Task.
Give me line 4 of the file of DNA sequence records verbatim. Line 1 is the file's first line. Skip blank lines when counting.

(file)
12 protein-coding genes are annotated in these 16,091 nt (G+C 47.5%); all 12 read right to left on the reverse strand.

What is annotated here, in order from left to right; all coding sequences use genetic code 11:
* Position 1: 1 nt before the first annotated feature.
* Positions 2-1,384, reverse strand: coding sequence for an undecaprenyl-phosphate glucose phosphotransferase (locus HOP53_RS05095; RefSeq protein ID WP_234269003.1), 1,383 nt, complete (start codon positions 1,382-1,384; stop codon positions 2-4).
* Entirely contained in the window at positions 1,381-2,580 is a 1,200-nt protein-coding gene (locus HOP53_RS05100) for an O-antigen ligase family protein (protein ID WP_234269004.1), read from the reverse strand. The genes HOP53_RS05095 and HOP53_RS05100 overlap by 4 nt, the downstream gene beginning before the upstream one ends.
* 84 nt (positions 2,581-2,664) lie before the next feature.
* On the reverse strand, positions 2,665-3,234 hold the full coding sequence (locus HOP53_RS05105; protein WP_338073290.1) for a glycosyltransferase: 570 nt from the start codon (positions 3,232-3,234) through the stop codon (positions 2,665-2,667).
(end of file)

* Positions 2-1,384, reverse strand: coding sequence for an undecaprenyl-phosphate glucose phosphotransferase (locus HOP53_RS05095; RefSeq protein ID WP_234269003.1), 1,383 nt, complete (start codon positions 1,382-1,384; stop codon positions 2-4).